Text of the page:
New Scientist article You’ve probably seen them before: the window, the door, the sliding glass.
But now, architects are exploring how interior designers can incorporate these elements into a room and make them work.
Interior designers are often asked what kind of space they should build, and what kind, how much they should pay and what kinds of materials they should use, says Michael Zuckerman, who studies design at the Institute for Creative Studies at the University of California, Berkeley.
“I think that they want to make a space that works in harmony with what the space is intended to be,” he says.
“So they’re looking for something that’s not too large, or a lot of material that’s in the way, and not so cluttered.”
Zuckermans research has focused on the design of space for children, with particular interest in the role of children in the design process.
He’s also written a book about interior design called Inside Design: A Handbook for Architects, where he talks about the importance of children as architects.
“Children are not just there to provide a window to the outside world, but to be present in the room and to be a part of the design.
They’re the people who get the project started and who create it.
And so it’s really important to make sure that they’re a part,” he explains.
But even as designers are getting closer to designing children’s spaces, they still often struggle with the issues they’ll encounter when designing a space for adults.
“In my opinion, it’s very difficult to design for people with autism, because it’s such a small part of what people do in their day-to-day lives,” Zuckers says.
That means that people who do have autism tend to struggle with understanding the design challenges they’ll face when it comes to children’s interior design.
The first challenge for interior designers, says Zucker, is that children with autism are often perceived as being too small for their environments.
“When you’re designing for children with an autism spectrum disorder, it becomes even more challenging to design something that fits their body,” he said.
“The child may have a small frame and a tiny body, but the design will always be more than the frame and body.”
Zuckingerman suggests that designing for a child’s body size is more important than the child’s size.
“They need to be able to look into the room, look at the design, and have a grasp on the space,” he explained.
“But they also need to have an understanding of how the space will feel, how it’s going to look.
And if they’re not able to do that, they can’t have the confidence that they’ll be able and happy to have that space.”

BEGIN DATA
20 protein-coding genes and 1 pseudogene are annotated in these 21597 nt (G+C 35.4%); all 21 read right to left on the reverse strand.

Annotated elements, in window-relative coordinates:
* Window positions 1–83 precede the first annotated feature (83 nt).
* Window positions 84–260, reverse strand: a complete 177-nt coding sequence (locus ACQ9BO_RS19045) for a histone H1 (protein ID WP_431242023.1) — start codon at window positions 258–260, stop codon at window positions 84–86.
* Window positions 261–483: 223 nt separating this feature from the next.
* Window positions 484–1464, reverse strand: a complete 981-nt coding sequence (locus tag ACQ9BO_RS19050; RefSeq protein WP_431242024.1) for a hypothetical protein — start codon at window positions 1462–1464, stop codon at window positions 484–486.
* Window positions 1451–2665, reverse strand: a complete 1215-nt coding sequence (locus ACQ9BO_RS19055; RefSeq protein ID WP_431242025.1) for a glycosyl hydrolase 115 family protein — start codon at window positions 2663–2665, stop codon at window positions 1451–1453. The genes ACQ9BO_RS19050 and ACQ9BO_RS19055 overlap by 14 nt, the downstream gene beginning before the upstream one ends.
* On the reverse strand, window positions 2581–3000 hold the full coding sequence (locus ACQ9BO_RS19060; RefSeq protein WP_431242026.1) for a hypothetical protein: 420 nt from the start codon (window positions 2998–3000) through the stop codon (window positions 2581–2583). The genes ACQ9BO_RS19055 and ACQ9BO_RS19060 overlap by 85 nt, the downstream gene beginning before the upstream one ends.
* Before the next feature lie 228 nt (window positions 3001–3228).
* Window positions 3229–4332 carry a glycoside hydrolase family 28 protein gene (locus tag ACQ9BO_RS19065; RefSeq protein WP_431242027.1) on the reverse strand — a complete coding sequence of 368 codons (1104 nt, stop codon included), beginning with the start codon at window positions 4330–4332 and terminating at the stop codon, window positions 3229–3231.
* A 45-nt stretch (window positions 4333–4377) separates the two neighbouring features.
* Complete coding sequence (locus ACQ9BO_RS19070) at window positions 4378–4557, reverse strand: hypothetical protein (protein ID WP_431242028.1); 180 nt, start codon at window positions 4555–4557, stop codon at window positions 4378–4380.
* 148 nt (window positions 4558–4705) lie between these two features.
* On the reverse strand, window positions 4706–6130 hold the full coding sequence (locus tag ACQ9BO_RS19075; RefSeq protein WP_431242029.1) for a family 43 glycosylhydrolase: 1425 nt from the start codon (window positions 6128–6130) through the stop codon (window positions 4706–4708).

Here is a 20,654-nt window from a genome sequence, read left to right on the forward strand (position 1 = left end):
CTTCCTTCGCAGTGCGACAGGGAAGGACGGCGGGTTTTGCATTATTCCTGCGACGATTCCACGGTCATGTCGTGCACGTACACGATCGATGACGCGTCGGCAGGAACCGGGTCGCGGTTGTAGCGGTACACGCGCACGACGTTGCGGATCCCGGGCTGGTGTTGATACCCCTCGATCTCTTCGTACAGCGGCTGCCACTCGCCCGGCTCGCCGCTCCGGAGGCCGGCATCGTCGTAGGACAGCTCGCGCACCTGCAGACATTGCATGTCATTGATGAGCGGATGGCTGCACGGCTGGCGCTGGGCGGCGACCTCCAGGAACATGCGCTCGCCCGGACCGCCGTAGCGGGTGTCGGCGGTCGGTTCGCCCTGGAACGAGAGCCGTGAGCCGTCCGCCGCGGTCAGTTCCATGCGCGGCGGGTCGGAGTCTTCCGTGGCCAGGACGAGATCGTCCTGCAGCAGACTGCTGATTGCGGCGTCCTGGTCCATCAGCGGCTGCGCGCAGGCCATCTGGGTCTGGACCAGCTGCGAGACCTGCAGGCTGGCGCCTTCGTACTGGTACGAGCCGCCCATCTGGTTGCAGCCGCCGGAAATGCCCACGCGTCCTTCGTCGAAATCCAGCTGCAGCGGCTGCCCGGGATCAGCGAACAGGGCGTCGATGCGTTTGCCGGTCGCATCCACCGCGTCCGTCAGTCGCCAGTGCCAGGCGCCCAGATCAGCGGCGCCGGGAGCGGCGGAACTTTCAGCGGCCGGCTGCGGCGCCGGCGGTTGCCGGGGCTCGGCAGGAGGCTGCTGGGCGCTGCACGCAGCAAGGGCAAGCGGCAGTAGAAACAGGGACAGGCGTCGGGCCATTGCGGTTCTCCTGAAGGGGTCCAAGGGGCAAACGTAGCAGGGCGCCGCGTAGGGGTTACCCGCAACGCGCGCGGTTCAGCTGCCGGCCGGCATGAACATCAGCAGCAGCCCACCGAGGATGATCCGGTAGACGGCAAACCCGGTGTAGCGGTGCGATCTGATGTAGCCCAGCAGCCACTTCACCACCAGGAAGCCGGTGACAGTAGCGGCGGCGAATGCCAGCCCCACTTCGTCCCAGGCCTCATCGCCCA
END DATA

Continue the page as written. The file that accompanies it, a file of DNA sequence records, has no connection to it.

Designing for a young child’s age also can be challenging, because the space needs to be accessible, says David Williams, the director of the Urban Design Center at the New School.
“What you’re really looking for is a room that’s accessible to children who are able to use it,” he told New Scientist.
Williams adds that design for children’s bodies is less of an issue than designing for adults’ bodies.
“There’s not that much of a difference,” he admits.
But he adds that it’s important to consider body shape when designing for people who have developmental disabilities.
“It’s important that you have a balance,” he adds.
In a room for a five-year-old, Williams suggests that the child needs to look at all the surfaces and shapes.
“Make sure that there are lots of different shapes,” he advises.
“That way you can easily differentiate them and see where they’re at, and you can then see how to adjust the dimensions of the room to make it more accessible for them.”
“It doesn’t matter if you’re building for children or adults,” says Williams, who also explains that it can be hard for children to use a lot more than a few items.
“Even if you build for a four-year old or a five year old, they don’t want to take up a lot space.
And I think that’s because they’re less likely to be using a lot,” he added.
In addition, Williams says that it takes a lot longer for a design for a small child to be completed than a large one.
“You need to do a lot for them to get to the point where they can actually move in and actually see their furniture,” he recommends.
“A big one for them, it would be for a furniture set.
It would take four or five years, and then you’d have to do it again and again,” he concluded.
And for those with developmental disabilities, the challenge can be even more daunting.
“One of the most challenging things for them is when they want something like a table, they’re probably going to be very frustrated and unhappy with the table,” he suggested.
“And then they have to figure out how to figure it out